How old do you think are the oldest beads in the world? Keep reading and find out.
Beads in various forms have been worn for thousands of years as ornamentation in ancient cultures; in part as a medium of self-expression, but also as symbols of man's origins, faith and superstitions. But, while various finds have supported this theory, few have been as historically significant as the shell beads uncovered in Morocco in 2007.
Pitted, worn and coated in red clay, the thirteen tiny shells discovered at the Grottes des Pigeons cave in Taforalt, East Morocco, would seem an unremarkable find to most of us. Yet it is this discovery by University of Oxford archeologist, Nick Barton, and his team, which has effectively changed bead history; the find predating even the 75,000 year-old beads found at the Blombos Cave, South Africa, in 1991 by as much as 20,000 years.
Despite the geographical distance between both finds, they have much in common. For starters, the thirteen shell beads uncovered at Taforalt derive from the same genus of marine snail as those found in South Africa - Nassarius. The species is native to Tunisia, suggesting that the beads were made and brought to Morocco for a very specific purpose. Secondly, the beads among both finds feature distinctive perforation holes with obvious signs of wear within, hinting at the likelihood they were strung together and worn as ornamentation – or as symbols of tribal identity. Similar shell beads with inscribed symbols and markings did not surface in Europe until around 40,000 years later.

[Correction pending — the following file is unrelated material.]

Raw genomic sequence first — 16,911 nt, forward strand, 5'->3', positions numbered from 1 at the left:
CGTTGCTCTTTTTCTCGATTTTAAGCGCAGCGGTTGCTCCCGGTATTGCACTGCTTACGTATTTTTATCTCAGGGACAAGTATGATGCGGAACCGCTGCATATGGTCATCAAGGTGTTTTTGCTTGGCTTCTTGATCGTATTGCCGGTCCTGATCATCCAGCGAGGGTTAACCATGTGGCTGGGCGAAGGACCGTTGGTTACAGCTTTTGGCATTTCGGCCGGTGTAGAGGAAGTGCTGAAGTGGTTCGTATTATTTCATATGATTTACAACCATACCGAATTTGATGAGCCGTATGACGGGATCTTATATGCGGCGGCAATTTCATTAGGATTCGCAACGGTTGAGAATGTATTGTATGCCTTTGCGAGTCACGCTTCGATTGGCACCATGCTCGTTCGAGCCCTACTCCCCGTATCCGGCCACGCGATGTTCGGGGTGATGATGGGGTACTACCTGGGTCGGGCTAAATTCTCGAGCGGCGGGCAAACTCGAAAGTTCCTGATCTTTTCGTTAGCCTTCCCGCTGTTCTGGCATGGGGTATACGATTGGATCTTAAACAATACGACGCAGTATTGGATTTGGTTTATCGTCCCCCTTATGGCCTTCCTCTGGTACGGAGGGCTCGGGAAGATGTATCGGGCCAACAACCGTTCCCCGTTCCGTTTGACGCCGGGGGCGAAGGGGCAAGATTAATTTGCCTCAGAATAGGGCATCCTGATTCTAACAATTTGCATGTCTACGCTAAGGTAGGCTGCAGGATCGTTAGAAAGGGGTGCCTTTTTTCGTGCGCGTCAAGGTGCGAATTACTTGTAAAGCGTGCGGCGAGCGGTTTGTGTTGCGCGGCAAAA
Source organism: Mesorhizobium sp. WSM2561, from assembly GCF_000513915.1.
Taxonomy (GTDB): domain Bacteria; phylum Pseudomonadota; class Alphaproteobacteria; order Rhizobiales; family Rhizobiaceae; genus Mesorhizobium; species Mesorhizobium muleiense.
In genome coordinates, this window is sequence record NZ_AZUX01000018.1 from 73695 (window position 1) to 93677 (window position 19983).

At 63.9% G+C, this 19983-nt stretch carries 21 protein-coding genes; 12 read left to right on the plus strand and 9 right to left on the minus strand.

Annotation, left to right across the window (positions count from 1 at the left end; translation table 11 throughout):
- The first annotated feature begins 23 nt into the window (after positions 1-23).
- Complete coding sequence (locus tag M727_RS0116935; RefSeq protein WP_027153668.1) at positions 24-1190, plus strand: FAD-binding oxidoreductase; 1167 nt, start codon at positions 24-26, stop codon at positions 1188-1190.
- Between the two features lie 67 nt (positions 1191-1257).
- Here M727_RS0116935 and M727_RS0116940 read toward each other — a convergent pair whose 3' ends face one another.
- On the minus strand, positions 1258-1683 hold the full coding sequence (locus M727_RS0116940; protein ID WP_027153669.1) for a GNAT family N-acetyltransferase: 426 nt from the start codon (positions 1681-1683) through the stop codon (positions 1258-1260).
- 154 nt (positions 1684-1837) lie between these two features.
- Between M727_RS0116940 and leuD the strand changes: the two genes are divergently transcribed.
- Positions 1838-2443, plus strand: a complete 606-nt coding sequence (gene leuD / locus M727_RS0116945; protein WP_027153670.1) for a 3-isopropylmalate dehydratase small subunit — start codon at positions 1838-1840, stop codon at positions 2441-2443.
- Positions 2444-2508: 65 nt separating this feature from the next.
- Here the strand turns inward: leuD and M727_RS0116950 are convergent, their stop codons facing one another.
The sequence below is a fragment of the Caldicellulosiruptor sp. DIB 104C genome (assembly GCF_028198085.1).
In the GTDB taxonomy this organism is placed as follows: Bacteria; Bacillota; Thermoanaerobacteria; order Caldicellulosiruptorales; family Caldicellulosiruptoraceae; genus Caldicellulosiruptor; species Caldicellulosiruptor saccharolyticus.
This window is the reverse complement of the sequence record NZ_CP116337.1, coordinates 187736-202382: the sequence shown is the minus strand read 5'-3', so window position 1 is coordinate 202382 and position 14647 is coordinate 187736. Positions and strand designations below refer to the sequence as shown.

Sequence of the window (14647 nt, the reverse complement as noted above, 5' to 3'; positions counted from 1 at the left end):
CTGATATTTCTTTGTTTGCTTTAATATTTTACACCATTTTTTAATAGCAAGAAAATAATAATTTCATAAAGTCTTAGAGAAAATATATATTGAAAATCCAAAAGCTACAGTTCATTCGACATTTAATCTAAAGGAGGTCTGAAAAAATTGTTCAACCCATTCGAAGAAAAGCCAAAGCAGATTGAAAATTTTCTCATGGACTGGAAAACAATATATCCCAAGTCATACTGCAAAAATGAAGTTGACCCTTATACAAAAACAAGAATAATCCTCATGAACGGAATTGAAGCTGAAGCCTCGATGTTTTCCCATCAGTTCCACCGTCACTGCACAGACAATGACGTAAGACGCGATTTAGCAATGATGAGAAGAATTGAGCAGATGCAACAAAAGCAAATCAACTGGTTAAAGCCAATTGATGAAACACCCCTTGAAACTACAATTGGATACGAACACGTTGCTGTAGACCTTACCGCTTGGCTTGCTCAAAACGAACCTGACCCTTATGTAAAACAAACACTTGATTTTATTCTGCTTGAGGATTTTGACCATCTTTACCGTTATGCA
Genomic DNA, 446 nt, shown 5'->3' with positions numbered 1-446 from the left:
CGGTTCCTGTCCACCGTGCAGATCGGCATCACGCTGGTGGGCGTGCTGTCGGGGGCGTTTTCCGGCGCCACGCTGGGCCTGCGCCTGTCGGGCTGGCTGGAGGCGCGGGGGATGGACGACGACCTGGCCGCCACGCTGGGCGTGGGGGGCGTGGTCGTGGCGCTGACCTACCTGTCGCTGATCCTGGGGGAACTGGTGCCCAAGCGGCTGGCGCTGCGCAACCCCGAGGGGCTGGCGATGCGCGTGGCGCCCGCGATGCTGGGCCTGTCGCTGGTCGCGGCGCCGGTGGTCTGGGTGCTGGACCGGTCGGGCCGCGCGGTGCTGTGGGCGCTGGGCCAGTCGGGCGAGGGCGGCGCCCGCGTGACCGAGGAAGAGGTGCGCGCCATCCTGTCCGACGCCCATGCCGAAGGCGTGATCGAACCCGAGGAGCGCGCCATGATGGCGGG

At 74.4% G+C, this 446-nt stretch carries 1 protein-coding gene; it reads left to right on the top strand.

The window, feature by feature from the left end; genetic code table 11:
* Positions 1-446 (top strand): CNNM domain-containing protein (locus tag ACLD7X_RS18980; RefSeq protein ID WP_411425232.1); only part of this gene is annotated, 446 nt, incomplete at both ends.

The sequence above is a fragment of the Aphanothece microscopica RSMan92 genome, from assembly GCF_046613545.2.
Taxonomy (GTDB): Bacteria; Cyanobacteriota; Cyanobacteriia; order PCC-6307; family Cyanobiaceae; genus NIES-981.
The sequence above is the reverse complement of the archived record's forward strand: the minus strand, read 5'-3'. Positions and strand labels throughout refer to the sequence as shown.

Previous Findings of Ancient Beads
Ironically, the find in Morocco is not the first to have changed perceptions about man's historic use of beads as ornamentation. In 2006, Barton and his team reported Nassarius shell bead finds at separate excavation sites in Israel and Algeria. After careful assessment of the beads from Israel, the team concluded they had likely been made 100-130,000 years ago, making them the oldest beads in the world at the time.
Barton and his team employed four different techniques to ascertain the age of the Moroccan shell beads – the first time any find had been tested so extensively. As a result, they were able to conclusively prove that they were older than those found in South Africa or Israel – a statement backed by Abdeljalil Bouzouggar from the Moroccan Institute of Archeology.
To date, the Narssarius shell beads found at Taforalt remain the oldest beads known to have been used for adornment. But, there is still a possibility that somewhere out there, another, older hoard of beads is just waiting to be discovered. If that is the case, could it mean that ancient civilizations were far more advanced than we realize too?